The Aftermath

British prize agents at work.

The Devil's Wind

In the winter of 1857 and the first six months of 1858, the British slowly retook everything they had lost. With the relief of Lucknow, there were no large pockets of British lives to be saved and no serious possibility of British defeat. Massively reinforced from Britain, the armies which spread out over the north of India were vengeful and cruel, with a distinct taste for looting. They saw themselves as dispensors of divine justice and given the frenzy of murder that had accompanied the start of the mutiny felt their cruelties to be simply repayment in kind. As the myths of the mutiny grew, every dead British child became a slaughtered angel, every woman a violated innocent, every sepoy a black-faced, blood-crazed savage. There was little room for mercy in the hearts of the British troops and those, such as the Governor Lord Canning, who spoke of restraint were derided by their countrymen. Canning became known contemptuously as 'clemency Canning'. The Times newspaper called for the execution of every mutineer in India and in a debate at the Oxford Union, one speaker roused his audience by declaring,"When every gibbet is red with blood, when the ground in front of every cannon is strewn with rags and flesh and shattered bone, then talk of mercy. Then you may find some to listen." Lord Palmerston articulated the feelings of most Britons when he described the atrocities committed by the mutineers as acts "such as to be imagined and  perpetrated only by demons sallying forth from the lowest depths of hell".

In the early months of the British recovery, few sepoys were left alive after their positions were overrun. The British soldiers seemed to have made a collective decision not to take prisoners and most actions ended with a frenzied use of the bayonet. On the line of march whole villages were sometimes hanged for some real or imagined sympathy for the mutineers. Looting was endemic and neither the sanctity of holy places nor the rank of Indian aristocrats could prevent the wholesale theft of their possessions. Many a British family saw its fortune made during the pacification of northern India. Later, when prisoners started to be taken and trials held, those convicted of mutiny were lashed to the muzzles of cannon and had a roundshot fired through their body. It was a particularly cruel punishment with a religious dimension in that by blowing the body to pieces the victim lost all hope of entering paradise.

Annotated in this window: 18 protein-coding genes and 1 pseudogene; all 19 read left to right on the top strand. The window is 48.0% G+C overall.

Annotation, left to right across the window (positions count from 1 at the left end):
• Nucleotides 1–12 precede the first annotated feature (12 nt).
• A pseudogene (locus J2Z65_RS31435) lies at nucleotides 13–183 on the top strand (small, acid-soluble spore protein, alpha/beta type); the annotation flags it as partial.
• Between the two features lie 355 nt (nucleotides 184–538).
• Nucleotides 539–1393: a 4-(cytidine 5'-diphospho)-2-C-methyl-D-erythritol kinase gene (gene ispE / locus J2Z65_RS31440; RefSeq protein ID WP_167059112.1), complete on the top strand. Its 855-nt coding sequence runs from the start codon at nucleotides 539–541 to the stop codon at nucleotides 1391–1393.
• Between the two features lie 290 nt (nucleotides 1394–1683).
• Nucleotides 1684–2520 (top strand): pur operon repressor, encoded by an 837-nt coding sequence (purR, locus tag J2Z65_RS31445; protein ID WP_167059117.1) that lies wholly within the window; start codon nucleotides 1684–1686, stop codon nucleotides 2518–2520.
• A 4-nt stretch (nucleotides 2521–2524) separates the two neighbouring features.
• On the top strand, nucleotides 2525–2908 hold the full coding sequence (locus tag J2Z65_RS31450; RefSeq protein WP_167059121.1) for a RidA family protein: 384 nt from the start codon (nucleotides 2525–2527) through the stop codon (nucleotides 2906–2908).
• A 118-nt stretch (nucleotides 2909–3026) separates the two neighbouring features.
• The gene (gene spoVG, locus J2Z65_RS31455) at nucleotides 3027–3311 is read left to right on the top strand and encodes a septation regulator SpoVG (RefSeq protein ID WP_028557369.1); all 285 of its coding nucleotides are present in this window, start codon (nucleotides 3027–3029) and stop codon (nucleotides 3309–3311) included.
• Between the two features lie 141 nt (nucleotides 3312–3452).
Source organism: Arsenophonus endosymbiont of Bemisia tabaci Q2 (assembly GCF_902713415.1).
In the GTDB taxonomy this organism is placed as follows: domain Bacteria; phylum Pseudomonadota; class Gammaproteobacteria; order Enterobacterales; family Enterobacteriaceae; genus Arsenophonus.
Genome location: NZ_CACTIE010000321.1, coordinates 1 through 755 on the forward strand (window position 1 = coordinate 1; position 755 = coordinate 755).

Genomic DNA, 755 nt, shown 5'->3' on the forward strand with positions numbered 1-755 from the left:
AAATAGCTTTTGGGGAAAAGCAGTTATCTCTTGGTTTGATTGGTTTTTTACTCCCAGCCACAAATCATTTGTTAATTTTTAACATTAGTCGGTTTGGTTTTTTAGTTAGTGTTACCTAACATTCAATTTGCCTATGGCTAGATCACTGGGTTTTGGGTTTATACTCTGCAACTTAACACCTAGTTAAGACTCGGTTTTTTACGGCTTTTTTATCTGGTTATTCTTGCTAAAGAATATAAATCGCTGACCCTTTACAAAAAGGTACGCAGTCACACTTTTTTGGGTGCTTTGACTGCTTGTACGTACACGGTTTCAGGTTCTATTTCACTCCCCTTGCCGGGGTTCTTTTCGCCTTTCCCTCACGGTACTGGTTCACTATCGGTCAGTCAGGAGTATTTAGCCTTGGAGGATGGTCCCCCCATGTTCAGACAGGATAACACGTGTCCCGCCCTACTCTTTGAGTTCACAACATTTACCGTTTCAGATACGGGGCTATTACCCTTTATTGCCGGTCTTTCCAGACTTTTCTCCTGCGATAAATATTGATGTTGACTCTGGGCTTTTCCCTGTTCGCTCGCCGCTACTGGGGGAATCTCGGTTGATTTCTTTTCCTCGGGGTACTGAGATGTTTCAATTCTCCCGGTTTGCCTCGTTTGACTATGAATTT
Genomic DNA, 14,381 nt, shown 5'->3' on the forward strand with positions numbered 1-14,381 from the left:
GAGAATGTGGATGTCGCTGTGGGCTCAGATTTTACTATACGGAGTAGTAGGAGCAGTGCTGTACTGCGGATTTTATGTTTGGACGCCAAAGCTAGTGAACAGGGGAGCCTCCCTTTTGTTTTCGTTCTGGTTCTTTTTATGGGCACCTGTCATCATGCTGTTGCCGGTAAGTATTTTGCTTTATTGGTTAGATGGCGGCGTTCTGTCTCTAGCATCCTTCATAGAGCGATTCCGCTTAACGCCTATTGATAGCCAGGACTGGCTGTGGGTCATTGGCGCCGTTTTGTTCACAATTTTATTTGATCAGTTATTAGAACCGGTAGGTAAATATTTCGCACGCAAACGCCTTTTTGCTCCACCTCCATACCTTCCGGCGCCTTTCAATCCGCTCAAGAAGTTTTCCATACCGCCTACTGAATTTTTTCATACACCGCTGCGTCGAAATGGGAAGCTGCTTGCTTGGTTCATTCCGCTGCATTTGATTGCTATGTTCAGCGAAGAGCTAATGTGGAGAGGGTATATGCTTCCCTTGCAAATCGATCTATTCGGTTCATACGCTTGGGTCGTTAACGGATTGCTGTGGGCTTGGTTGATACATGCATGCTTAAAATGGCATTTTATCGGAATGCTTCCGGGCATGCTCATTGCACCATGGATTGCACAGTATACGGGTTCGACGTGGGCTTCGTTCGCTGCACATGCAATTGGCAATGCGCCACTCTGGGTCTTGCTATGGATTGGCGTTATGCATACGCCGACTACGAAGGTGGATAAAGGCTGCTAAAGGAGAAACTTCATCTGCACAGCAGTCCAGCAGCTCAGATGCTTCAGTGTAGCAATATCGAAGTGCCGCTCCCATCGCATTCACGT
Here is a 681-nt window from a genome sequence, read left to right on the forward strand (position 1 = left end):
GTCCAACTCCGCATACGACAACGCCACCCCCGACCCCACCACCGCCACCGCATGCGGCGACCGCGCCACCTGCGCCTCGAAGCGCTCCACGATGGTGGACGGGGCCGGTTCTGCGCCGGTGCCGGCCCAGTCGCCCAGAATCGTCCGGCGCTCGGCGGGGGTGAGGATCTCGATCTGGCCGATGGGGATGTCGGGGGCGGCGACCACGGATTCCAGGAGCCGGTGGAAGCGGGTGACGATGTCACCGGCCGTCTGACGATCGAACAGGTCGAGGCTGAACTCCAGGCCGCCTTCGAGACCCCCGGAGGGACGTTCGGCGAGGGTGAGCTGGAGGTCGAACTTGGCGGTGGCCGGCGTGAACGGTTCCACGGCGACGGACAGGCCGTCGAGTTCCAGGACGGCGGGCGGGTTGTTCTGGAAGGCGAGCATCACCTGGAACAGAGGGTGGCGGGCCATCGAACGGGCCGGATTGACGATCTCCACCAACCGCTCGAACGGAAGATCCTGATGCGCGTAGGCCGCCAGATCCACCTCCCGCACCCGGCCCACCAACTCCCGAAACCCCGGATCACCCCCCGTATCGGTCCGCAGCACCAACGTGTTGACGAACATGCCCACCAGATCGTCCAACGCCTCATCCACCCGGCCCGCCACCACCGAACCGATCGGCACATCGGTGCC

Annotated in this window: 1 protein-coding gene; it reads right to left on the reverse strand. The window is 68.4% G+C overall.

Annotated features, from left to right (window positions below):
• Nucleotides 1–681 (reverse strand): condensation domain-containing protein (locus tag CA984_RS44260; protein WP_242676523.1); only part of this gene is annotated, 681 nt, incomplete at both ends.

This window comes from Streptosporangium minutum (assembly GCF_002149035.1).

For more than a year the people of northern India trembled with fear as the British sated their thirst for revenge. The Indians called it 'the Devil's Wind'.

And finally, in one of those ironical twists that the forces of history seem to revel in, the prophecy that had said, "a hundred years after the Battle of Plassey the rule of John Company will end" actually came true. When the British desire for punishment and revenge was spent, they started to think about how future mutinies could be prevented. They realised that it was inappropriate for a land the size of India to be governed by a private company and instead introduced direct rule through the India Office, a British department of state. A hundred years after Plassey the rule of the Honourable East India Company finally did come to an end.

This picture was sent to me by a woman
wishing to identify the uniform that this
19th century relative is wearing.
She took it to the National Army
Museum, but they could only suggest
that the uniform may have been
that of Indian irregular cavalry around
1850-60. If you have any ideas,
please let me know

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